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Considering the people side of cyber risk amid COVID-19 crisis

Financial, Executive and Professional Risks (FINEX)
COVID 19 Coronavirus

By Dean Chapman | April 28, 2020

First and foremost, the COVID-19 (coronavirus) crisis is about people.

The immediate impact is to individuals’ physical and emotional wellbeing, but it will have an economic impact as well.

People are concerned for their own welfare, their loved ones and their friends. In the same vein, businesses should look to (if they haven’t already) extend care and compassion to their workforces. People are anxious and concerned and in that state are likely to be focused on other priorities. But if organizations are to emerge from this relatively unscathed, it is important they aim to protect, advise and reassure their people where possible.

You can build and strengthen the culture of your business, one that clearly and firmly puts the people at the very epicentre by following these steps which can further help harden your workforce in a cybersecurity sense.

Create a strong link between business culture and cybersecurity

Let’s look at how the business culture impacts your cybersecurity posture. Many global organizations are currently on a work-from-home footing. Depending upon the nature of your industry, it is likely strategies are in place so a displaced workforce can still operate at a close-to-normal tempo. Yes, there will be pressures on your technical infrastructure, network access (VPN) etc. But a bigger concern should be that this could be an entirely new way of working for your people which could be alien to a majority of your workforce who have never had to work from home previously.

Businesses need (a) to be confident in their employee’s ability to effectively work from home and (b) provide them with the tools to be able to deliver. While companies can routinely provide the technology and the network access, it is possible that cybersecurity can still be jeopardised.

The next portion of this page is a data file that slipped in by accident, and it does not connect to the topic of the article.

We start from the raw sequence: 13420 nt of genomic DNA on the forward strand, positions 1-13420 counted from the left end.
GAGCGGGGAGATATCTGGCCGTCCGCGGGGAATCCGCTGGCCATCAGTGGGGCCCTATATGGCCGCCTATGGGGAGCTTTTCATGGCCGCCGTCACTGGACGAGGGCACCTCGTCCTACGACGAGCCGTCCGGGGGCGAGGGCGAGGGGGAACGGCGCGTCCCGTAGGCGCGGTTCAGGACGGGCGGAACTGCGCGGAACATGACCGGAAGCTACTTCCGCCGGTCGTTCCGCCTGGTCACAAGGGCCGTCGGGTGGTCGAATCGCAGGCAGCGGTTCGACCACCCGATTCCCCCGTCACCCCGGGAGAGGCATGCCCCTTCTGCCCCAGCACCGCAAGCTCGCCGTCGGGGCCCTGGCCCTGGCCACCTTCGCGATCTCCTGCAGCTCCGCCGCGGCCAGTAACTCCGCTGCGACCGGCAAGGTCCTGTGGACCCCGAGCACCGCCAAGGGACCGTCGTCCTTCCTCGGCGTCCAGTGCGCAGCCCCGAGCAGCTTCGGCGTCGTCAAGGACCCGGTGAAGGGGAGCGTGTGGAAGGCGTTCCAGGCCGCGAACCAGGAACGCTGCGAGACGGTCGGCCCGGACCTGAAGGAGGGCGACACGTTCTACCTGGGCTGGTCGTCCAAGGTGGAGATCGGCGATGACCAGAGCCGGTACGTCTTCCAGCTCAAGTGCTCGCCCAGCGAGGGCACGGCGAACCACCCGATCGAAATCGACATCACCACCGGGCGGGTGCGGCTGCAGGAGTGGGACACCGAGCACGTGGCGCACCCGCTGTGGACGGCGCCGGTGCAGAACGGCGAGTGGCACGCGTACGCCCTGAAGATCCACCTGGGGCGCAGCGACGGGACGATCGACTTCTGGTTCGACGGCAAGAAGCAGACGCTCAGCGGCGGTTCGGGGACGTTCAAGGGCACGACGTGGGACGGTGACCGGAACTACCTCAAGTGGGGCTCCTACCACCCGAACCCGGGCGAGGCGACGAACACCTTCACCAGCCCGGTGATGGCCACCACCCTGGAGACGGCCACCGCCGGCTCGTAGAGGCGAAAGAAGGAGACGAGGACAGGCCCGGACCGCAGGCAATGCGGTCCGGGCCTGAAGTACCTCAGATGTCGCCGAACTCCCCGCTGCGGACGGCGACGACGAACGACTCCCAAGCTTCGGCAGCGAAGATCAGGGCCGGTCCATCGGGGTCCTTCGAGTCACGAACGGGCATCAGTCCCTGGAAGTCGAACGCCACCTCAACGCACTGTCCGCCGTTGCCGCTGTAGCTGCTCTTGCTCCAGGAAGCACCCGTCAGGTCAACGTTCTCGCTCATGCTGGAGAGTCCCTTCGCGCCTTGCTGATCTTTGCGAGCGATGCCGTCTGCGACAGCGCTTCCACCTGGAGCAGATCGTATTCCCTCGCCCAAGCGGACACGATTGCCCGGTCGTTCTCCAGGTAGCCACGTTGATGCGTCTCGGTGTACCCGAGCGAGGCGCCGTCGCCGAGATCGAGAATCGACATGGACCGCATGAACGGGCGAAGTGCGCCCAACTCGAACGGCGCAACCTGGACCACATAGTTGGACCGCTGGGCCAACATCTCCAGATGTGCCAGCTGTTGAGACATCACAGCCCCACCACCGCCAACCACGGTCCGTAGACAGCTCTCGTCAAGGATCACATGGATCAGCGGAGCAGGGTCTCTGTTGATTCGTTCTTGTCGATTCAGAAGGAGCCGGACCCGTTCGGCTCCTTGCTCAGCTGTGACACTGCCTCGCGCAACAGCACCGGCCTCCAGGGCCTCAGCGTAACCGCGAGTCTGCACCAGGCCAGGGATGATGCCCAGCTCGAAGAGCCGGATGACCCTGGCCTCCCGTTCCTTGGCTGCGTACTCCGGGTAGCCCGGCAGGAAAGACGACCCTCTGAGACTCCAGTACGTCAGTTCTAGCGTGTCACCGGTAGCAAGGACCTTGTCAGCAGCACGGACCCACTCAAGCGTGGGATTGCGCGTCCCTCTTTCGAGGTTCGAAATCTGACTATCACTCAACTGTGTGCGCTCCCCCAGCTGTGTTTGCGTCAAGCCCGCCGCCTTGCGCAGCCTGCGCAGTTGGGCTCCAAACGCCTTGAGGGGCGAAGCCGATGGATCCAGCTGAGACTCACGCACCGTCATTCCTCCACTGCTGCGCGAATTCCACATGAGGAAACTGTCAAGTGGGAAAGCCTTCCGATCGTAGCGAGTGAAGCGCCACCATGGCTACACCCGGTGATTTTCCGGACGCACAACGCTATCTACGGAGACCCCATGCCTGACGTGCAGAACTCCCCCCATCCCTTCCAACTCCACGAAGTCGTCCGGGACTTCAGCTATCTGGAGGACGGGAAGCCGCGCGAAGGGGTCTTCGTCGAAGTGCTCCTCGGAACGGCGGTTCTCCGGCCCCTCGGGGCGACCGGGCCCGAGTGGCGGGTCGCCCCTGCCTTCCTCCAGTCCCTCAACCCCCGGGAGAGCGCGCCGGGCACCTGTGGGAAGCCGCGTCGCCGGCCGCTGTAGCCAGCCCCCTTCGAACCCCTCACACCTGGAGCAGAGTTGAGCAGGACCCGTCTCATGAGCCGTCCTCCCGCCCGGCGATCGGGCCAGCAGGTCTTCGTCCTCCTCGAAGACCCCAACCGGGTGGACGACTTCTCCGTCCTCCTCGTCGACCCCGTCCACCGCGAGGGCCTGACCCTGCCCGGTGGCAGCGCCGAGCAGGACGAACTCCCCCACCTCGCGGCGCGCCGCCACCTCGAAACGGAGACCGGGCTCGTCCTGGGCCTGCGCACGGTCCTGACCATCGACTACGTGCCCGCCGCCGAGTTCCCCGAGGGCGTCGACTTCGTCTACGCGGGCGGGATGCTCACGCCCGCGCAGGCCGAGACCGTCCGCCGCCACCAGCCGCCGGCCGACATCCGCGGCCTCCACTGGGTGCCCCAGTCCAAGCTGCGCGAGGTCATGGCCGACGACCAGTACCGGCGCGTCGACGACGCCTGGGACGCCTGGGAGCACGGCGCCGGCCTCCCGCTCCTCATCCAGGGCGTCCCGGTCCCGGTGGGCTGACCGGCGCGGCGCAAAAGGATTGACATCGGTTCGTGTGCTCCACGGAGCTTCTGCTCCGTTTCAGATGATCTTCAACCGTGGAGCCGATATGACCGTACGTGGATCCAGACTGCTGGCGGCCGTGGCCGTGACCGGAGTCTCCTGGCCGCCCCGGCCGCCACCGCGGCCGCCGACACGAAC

Notably, isolation and a feeling of exclusion have the potential to manifest themselves as one of the cognitive biases often associated with cybersecurity attitudes and behaviours. In psychology, cognitive biases are described as mental shortcuts, systemic errors in humans caused by the imperfect manner in which we process information and make decisions.

It is said that we are all shaped by a combination of our environment, our genetics as well as our cognitive ability to process and interpret our perception of our immediate surroundings and the wider world. What does that mean? It means that our decision-making abilities, our attitudes and behaviours are shaped and influenced by our experiences, both past and present. In the current climate, characterized by isolation, exclusion and anxiety, and considering those mental shortcuts we make in a cyber context, this could affect your employees and your business.

Communication is key

A visible (albeit virtual) presence can open up channels of communication (top to bottom and bottom to top), encouraging your workforce and your teams to share their concerns and their ideas with you.

The technology controls you have put in place should fulfil their purpose, but as we are already seeing an upturn in cyber attacks (mainly instances of social engineering i.e. email-based attacks that look to capitalize on this crisis), the “human firewall” is more likely to be under increasing stress. Are you confident that your (now displaced) workers are prepared? If not, it is recommended that you look to provide employees with the information needed in line with your cyber security policies.

Applying efforts to ensuring spirits are kept high and that minds are focused; may well ensure your organization rides out of this storm without any significant security incidents.

Your business culture is going to be key in ensuring your organization keeps ticking over.

Ultimately, your business culture is going to be key in ensuring your organization keeps ticking over and, hopefully, protected within the cyber space through this difficult period of disruption and beyond.

Author

Product Director - Cyber Risk Solutions

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